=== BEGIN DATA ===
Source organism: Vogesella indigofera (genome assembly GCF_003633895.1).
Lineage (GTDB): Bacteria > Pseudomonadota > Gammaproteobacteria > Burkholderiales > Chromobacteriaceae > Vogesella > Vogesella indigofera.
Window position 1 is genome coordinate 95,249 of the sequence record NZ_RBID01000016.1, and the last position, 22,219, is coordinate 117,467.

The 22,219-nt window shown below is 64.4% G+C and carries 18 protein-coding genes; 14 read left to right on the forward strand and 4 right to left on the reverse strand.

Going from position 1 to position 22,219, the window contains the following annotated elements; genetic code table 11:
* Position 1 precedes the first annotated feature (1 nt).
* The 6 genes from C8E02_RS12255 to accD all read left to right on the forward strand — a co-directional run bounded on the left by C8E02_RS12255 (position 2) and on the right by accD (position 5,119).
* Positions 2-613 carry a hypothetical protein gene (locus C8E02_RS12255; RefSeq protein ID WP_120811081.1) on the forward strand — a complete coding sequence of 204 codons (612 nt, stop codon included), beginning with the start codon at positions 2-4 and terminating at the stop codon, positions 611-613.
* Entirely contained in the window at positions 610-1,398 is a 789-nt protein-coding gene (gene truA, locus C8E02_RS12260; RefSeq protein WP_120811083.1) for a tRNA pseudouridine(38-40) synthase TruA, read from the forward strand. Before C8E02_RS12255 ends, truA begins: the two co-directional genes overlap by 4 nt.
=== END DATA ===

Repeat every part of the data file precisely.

Source organism: Vogesella indigofera (genome assembly GCF_003633895.1).
Lineage (GTDB): Bacteria > Pseudomonadota > Gammaproteobacteria > Burkholderiales > Chromobacteriaceae > Vogesella > Vogesella indigofera.
Window position 1 is genome coordinate 95,249 of the sequence record NZ_RBID01000016.1, and the last position, 22,219, is coordinate 117,467.

The 22,219-nt window shown below is 64.4% G+C and carries 18 protein-coding genes; 14 read left to right on the forward strand and 4 right to left on the reverse strand.

Going from position 1 to position 22,219, the window contains the following annotated elements; genetic code table 11:
* Position 1 precedes the first annotated feature (1 nt).
* The 6 genes from C8E02_RS12255 to accD all read left to right on the forward strand — a co-directional run bounded on the left by C8E02_RS12255 (position 2) and on the right by accD (position 5,119).
* Positions 2-613 carry a hypothetical protein gene (locus C8E02_RS12255; RefSeq protein ID WP_120811081.1) on the forward strand — a complete coding sequence of 204 codons (612 nt, stop codon included), beginning with the start codon at positions 2-4 and terminating at the stop codon, positions 611-613.
* Entirely contained in the window at positions 610-1,398 is a 789-nt protein-coding gene (gene truA, locus C8E02_RS12260; RefSeq protein WP_120811083.1) for a tRNA pseudouridine(38-40) synthase TruA, read from the forward strand. Before C8E02_RS12255 ends, truA begins: the two co-directional genes overlap by 4 nt.